I have to preface this by saying I don’t think even Nick Saban is this devious, but, damn, do I wish this was evidence of some serious eleventh-dimensional chess being played.
Talk to people behind the scenes on the Plains, and Auburn 26, Alabama 14 changed everything for Gus Malzahn and the Tigers. Without that victory, insiders say, it’s all but certain Malzahn wouldn’t have that new seven-year, $49-million guaranteed contract.
It’s quite possible he would be the new coach at Arkansas instead.
Go back to the next-to-last week of November. Thanksgiving week. Iron Bowl week. There was a curious vibe at Auburn.
It didn’t matter that the Tigers had beaten Georgia for the first time in four years, dominating the No. 1 Bulldogs as they hadn’t in decades in a 40-17 statement. Or that, despite having two losses on their resume, they had set up an Iron Bowl that would decide the SEC West title and maybe more.
Malzahn was concerned about the Alabama game for a different reason, people close to him say. He was convinced a fourth straight loss to the Crimson Tide would cost him his job. He may not have been wrong.
… Malzahn himself was fully aware of the possibility that the Iron Bowl could be an all-or-nothing proposition. His most insistent demand in the negotiations was that the entire amount of the contract be guaranteed to make it financially prohibitive to fire him in the future.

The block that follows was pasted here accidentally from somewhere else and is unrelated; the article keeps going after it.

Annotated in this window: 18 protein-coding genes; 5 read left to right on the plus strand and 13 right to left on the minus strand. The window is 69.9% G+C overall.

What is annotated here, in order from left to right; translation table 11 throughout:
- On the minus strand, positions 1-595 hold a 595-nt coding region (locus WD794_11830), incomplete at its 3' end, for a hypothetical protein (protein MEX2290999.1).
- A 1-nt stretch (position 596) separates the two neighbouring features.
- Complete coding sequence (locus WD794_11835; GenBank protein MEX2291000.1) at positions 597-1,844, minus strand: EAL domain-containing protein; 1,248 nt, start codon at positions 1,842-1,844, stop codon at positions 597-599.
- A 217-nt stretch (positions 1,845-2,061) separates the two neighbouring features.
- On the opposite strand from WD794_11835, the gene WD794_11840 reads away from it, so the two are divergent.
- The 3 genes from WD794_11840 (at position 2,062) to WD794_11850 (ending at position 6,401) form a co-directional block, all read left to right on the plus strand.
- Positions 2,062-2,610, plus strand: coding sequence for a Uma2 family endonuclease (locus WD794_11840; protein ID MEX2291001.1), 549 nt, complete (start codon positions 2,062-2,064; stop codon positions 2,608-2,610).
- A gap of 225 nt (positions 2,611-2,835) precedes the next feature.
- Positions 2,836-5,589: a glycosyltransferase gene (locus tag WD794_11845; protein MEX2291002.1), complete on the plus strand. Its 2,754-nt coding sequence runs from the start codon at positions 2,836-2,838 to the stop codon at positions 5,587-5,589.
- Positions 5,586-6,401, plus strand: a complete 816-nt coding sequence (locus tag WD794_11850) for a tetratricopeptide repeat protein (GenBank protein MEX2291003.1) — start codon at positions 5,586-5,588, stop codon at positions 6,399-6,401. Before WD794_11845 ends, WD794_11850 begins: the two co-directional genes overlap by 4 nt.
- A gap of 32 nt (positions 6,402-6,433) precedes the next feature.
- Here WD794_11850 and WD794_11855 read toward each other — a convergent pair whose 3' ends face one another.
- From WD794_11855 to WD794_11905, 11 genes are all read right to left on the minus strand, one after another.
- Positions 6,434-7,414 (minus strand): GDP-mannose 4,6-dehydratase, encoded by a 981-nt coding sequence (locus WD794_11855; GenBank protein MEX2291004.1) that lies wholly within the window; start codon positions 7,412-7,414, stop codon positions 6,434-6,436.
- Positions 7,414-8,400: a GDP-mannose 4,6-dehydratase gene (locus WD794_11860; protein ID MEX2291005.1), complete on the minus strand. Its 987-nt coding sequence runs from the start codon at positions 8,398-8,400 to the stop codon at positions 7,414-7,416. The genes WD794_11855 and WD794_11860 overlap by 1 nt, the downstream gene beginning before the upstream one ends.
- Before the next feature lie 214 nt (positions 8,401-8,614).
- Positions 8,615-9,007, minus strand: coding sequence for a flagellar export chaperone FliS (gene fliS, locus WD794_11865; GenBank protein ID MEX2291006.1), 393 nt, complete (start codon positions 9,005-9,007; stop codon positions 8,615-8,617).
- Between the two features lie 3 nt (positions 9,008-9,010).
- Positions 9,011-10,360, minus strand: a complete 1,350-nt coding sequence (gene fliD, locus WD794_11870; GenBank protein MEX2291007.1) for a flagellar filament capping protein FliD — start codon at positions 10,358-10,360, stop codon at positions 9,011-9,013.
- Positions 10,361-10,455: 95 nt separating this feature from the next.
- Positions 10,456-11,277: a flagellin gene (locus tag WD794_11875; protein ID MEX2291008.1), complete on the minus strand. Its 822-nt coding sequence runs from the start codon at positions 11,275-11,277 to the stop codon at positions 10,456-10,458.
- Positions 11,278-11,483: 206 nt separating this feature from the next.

As concerned as he was, Malzahn had leverage in the Arkansas opening. While the Razorbacks weren’t offering the same kind of money Malzahn eventually got from Auburn, insiders said, that job was Malzahn’s if he wanted it.
Then came Auburn 26, Alabama 14.
Given what they perceived as the choice between losing a coach who’d beaten Georgia and Alabama to a lesser rival in the SEC West or making Malzahn one of the highest-paid coaches in college football, Auburn’s leaders put their faith in Malzahn. They put together a massive new deal that was essentially in place before the loss to Georgia in the SEC Championship Game.
Or, as Malzahn skeptics in the Auburn family put it, Auburn got played by Arkansas and Malzahn’s agent Jimmy Sexton, and Auburn caved.
Those skeptics fear that Auburn has given Malzahn too much power based on too little production, that it will be financially disastrous and thus impossible to fire him if he goes 8-5, 7-6 and 8-5 the next three years, that he’ll have no real boss going forward because there will be a new athletics director learning the territory soon.
If you think there’s a downside to Gus being at Auburn for the long haul, then the way things have turned out is a win-win-win for Malzahn, Saban and Sexton. And all it cost was a loss that didn’t affect Alabama’s chances of making the CFP.
It couldn’t have turned out any better if the three of them had planned it.